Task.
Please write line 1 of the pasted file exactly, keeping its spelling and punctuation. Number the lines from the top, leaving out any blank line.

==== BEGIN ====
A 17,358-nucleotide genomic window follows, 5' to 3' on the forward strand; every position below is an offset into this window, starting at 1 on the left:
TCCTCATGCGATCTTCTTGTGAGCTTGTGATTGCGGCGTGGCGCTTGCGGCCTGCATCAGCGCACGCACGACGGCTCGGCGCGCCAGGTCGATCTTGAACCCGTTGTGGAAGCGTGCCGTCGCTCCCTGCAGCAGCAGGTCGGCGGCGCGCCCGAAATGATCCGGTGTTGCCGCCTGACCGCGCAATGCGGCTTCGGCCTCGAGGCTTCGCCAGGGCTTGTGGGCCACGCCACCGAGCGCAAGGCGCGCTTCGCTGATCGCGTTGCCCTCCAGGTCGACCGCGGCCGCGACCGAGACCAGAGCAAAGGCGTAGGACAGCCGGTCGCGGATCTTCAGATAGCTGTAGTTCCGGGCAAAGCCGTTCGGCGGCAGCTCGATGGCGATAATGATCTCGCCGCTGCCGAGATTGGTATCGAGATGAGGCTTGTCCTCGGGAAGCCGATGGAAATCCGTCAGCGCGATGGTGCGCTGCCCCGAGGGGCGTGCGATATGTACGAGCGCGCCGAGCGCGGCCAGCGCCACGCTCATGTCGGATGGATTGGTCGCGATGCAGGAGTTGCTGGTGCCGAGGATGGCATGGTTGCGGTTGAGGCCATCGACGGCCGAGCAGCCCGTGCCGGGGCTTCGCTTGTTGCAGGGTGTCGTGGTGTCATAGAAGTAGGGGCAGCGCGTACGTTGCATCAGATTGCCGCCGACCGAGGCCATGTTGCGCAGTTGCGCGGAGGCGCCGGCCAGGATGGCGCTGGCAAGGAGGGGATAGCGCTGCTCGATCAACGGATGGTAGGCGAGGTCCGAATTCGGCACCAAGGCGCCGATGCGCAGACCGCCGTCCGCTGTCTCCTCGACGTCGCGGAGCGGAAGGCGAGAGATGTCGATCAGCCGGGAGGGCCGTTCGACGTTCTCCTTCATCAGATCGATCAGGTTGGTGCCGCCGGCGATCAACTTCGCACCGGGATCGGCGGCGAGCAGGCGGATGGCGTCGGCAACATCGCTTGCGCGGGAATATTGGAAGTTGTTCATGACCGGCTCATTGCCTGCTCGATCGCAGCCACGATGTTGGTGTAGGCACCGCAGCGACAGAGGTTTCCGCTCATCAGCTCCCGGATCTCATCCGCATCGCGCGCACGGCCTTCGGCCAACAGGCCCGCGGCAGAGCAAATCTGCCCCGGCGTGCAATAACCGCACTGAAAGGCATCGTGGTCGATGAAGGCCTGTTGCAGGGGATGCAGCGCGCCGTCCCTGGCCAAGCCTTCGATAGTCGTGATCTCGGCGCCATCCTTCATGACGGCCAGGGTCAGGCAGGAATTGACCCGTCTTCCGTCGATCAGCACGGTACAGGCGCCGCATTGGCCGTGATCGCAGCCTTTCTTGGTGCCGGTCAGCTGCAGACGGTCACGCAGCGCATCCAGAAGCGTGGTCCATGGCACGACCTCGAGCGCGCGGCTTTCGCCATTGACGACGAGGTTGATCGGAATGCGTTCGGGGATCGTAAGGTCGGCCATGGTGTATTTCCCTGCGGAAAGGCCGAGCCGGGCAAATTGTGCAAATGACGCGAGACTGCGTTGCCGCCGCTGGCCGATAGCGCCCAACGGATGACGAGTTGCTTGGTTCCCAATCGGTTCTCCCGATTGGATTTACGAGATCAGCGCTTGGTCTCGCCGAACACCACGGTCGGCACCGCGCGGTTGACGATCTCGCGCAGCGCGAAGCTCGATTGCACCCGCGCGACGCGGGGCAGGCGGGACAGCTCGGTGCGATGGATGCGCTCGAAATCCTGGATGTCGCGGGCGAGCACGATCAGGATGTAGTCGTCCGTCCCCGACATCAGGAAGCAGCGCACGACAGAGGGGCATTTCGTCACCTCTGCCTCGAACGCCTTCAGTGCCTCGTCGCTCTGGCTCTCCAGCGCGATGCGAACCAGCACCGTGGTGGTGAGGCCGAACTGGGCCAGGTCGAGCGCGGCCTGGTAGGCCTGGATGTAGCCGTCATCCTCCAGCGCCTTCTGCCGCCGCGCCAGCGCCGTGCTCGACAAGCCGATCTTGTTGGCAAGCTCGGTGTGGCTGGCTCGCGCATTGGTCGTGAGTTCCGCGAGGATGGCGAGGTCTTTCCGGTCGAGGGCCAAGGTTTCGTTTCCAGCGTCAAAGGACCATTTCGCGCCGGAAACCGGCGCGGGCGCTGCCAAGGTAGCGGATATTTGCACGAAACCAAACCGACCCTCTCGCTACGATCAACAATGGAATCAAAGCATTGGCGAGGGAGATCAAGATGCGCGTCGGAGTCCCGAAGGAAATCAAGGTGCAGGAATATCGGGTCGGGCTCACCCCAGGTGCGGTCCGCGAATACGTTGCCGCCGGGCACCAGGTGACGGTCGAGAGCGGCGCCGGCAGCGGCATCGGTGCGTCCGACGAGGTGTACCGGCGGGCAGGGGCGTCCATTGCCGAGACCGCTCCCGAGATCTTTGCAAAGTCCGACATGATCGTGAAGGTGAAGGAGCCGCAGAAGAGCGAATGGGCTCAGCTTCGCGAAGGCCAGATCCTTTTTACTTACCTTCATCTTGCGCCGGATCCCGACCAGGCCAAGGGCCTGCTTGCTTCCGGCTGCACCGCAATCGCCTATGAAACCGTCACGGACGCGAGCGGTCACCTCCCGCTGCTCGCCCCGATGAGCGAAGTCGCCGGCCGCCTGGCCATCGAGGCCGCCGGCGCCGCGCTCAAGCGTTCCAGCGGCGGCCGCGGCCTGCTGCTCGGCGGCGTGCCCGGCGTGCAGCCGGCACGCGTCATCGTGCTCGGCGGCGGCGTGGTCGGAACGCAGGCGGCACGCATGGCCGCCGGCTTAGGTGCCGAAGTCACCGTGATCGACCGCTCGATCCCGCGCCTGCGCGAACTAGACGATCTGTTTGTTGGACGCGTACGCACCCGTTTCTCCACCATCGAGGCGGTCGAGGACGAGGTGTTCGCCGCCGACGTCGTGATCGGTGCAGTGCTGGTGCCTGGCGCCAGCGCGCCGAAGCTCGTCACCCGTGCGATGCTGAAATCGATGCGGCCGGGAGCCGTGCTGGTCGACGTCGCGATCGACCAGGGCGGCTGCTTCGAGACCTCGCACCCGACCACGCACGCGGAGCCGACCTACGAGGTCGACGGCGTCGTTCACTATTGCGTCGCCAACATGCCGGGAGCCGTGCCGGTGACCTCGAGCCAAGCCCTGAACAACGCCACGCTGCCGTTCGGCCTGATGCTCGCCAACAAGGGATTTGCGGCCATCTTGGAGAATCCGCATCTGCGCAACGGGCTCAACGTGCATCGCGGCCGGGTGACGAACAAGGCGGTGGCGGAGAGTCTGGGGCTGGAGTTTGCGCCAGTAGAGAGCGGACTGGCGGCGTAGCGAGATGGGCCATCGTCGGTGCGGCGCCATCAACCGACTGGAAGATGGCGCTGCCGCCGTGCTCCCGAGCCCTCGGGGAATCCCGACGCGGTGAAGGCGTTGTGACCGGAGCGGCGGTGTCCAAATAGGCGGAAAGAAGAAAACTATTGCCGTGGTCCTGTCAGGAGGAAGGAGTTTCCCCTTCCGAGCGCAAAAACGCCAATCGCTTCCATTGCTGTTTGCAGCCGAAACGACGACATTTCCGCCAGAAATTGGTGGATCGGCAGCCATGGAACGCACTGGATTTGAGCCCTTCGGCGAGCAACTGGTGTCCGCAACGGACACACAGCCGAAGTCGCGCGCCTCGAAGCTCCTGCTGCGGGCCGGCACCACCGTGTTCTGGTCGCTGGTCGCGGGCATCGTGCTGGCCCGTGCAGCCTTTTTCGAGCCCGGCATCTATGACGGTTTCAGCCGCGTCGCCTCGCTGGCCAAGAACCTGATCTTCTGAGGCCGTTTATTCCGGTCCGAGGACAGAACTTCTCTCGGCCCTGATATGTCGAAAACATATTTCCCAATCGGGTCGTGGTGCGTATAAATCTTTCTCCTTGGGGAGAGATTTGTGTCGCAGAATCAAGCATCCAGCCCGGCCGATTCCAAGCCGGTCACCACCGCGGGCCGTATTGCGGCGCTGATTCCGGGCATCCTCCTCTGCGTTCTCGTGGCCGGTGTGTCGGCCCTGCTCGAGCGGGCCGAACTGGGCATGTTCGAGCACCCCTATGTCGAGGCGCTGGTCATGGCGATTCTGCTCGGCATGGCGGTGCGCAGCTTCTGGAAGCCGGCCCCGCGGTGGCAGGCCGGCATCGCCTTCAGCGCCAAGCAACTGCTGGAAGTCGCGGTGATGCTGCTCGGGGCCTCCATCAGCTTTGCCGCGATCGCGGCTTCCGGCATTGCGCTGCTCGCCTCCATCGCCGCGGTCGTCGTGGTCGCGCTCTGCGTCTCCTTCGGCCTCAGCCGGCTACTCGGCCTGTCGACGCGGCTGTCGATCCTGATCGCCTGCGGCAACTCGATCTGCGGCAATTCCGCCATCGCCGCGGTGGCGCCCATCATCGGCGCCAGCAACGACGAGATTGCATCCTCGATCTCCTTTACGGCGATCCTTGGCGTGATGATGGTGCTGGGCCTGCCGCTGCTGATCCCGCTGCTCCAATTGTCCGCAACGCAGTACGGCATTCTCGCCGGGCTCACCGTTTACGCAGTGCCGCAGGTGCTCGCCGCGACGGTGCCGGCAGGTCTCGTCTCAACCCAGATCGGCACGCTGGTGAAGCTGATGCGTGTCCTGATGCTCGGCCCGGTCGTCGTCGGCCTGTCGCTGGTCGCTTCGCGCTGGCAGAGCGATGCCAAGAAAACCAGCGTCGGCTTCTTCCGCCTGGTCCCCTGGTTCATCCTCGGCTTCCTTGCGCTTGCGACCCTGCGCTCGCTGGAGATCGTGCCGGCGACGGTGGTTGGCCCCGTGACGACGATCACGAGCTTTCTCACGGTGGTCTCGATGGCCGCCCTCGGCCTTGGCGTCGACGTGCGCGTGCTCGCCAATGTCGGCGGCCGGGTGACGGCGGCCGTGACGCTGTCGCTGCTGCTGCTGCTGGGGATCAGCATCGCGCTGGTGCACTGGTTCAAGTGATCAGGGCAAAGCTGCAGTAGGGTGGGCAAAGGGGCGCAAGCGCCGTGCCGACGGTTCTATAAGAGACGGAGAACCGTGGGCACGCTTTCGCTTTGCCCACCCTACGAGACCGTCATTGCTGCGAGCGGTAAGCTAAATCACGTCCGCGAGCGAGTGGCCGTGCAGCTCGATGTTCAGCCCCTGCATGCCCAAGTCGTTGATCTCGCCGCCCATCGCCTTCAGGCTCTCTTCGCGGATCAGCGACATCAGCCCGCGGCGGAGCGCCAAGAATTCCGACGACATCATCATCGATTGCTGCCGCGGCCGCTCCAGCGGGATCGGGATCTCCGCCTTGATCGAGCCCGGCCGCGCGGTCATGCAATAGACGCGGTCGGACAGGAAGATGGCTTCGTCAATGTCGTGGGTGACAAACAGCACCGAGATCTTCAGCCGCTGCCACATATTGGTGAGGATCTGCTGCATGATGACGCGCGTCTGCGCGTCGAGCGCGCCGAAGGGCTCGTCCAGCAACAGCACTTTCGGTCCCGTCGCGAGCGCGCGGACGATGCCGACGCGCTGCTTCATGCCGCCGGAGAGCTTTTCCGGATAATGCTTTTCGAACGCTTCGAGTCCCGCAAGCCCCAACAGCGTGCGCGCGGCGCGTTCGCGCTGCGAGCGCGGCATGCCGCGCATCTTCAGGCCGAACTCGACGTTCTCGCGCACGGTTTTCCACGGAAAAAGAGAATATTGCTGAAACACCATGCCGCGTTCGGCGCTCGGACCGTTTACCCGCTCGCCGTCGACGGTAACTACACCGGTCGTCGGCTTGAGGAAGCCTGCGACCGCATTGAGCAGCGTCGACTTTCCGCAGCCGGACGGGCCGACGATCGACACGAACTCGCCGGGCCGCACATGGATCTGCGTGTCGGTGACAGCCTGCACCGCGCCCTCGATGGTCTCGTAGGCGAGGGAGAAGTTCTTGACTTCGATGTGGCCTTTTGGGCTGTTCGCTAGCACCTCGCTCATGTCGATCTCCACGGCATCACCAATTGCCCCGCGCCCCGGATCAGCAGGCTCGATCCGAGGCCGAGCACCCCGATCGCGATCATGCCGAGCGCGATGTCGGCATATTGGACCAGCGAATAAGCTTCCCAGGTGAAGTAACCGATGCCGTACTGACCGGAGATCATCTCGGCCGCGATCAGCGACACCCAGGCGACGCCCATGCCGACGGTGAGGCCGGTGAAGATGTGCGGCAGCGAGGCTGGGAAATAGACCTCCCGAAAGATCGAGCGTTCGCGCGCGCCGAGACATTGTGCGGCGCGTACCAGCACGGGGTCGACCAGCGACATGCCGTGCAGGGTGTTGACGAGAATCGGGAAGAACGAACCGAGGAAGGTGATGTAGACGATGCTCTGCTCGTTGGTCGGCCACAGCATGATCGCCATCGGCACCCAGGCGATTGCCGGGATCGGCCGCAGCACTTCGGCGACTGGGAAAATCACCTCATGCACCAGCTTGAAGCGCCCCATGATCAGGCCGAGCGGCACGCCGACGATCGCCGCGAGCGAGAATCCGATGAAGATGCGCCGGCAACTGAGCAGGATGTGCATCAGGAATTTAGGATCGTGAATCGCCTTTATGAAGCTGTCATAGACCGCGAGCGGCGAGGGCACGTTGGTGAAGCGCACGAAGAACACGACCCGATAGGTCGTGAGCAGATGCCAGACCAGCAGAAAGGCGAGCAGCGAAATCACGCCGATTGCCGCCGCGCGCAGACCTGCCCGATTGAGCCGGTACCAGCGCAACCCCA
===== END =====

A 17,358-nucleotide genomic window follows, 5' to 3' on the forward strand; every position below is an offset into this window, starting at 1 on the left: